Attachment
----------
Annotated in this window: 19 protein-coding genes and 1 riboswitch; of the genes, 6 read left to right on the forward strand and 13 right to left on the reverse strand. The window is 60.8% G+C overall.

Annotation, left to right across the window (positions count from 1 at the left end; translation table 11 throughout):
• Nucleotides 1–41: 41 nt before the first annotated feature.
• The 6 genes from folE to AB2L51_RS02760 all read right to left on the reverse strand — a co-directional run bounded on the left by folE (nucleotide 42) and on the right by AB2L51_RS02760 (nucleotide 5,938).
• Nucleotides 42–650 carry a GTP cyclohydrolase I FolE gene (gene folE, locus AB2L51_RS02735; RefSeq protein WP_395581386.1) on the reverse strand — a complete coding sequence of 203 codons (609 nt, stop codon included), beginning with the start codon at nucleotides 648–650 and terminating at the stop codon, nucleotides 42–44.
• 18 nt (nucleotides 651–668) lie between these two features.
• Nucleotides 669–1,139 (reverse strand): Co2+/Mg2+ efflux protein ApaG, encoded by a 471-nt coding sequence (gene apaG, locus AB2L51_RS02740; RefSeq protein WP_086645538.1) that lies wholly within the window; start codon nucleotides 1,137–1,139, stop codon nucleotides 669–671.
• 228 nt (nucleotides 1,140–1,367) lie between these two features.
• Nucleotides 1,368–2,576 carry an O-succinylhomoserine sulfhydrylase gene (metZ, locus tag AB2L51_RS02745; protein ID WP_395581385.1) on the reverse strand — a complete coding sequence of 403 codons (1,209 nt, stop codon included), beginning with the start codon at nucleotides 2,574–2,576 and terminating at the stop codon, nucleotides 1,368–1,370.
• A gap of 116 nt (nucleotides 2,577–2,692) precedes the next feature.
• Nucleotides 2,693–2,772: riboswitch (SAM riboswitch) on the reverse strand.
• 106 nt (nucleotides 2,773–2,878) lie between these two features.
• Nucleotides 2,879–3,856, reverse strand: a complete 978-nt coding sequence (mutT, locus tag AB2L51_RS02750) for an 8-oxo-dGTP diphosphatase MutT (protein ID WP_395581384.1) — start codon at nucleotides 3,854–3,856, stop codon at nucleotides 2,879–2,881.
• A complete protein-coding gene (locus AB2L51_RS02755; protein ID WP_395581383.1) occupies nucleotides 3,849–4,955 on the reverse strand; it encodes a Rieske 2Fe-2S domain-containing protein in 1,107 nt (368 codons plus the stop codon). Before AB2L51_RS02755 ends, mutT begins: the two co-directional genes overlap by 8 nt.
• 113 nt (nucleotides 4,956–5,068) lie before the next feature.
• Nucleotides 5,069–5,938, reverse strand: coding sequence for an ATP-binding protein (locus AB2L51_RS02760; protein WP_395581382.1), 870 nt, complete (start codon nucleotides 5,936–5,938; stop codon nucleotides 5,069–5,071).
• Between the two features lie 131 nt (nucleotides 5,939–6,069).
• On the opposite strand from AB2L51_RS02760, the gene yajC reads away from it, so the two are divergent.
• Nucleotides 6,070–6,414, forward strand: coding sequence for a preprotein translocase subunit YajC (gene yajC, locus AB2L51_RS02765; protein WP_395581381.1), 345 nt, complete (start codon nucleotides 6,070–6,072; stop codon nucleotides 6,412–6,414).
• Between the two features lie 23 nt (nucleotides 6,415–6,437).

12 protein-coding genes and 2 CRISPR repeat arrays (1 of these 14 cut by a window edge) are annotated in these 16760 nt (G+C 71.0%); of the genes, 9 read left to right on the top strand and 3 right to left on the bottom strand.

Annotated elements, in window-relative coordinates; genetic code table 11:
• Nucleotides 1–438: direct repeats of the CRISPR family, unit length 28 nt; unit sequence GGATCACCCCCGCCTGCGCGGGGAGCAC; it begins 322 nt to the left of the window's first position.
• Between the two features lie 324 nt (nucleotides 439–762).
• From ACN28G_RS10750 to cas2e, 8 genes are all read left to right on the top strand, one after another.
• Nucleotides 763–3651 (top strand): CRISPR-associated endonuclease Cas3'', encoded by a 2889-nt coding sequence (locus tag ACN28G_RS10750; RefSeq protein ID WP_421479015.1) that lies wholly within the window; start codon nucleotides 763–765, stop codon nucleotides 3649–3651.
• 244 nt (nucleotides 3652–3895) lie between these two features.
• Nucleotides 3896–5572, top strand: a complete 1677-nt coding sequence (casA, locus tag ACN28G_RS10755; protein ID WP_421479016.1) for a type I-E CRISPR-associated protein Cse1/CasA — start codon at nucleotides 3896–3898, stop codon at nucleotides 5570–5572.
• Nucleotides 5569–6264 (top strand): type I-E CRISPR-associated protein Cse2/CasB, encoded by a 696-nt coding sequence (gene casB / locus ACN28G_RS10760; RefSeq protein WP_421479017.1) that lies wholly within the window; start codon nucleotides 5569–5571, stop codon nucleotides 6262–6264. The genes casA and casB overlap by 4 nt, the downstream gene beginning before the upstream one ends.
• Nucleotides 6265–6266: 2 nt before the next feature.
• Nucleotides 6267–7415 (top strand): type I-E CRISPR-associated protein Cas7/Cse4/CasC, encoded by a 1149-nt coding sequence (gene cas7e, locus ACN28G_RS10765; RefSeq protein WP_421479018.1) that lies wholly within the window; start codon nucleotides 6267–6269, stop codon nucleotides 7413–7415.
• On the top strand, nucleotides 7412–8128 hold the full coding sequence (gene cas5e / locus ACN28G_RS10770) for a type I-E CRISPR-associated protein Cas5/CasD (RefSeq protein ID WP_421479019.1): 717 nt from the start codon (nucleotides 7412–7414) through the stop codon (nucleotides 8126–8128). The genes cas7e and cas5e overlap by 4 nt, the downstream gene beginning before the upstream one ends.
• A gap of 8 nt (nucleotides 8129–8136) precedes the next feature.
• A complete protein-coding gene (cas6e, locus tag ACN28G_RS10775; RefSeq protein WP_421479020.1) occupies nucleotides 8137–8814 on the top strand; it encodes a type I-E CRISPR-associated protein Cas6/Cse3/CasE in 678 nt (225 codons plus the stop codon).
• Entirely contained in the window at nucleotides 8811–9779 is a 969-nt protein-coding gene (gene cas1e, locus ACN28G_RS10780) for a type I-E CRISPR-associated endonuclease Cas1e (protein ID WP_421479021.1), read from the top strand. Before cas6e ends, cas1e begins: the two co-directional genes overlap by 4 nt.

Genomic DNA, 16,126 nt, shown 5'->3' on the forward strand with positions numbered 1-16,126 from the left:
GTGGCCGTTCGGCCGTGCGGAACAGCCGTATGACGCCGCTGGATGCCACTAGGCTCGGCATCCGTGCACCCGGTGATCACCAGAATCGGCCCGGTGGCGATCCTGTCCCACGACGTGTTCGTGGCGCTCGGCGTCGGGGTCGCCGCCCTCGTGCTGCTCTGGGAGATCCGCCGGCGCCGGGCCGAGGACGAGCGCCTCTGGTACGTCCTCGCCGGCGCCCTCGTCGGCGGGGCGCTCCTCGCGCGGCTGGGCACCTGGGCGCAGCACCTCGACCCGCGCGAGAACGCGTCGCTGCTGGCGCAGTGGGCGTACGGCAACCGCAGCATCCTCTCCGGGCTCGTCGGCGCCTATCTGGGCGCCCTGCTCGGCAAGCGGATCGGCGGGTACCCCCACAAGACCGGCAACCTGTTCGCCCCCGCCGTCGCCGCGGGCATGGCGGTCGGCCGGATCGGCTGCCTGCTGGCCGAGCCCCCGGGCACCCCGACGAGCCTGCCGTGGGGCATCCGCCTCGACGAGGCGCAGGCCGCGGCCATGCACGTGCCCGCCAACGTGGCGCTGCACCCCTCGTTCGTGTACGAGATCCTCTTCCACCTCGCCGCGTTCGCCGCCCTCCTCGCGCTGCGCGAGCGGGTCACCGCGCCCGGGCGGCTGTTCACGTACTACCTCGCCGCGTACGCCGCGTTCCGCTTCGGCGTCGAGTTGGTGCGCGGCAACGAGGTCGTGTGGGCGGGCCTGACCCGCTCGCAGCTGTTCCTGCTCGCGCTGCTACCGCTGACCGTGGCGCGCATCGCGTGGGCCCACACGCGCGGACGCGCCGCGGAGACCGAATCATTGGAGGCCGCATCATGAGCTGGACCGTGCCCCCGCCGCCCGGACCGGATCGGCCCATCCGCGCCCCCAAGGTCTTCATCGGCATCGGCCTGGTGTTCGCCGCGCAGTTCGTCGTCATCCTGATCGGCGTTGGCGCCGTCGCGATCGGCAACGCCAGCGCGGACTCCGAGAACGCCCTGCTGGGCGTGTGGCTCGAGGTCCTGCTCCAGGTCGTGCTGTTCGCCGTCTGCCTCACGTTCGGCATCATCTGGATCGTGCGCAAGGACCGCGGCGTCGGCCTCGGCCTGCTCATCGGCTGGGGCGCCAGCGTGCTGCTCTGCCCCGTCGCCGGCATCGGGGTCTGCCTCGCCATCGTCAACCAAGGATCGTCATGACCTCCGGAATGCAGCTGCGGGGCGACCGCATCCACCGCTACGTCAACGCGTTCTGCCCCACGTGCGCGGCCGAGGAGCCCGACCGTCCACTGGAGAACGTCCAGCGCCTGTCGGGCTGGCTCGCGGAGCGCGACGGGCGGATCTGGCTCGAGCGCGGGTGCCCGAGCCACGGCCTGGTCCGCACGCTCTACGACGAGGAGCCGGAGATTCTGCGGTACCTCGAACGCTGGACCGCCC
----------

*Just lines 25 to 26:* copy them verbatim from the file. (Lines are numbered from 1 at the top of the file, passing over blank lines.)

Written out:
• From ACN28G_RS10750 to cas2e, 8 genes are all read left to right on the top strand, one after another.
• Nucleotides 763–3651 (top strand): CRISPR-associated endonuclease Cas3'', encoded by a 2889-nt coding sequence (locus tag ACN28G_RS10750; RefSeq protein ID WP_421479015.1) that lies wholly within the window; start codon nucleotides 763–765, stop codon nucleotides 3649–3651.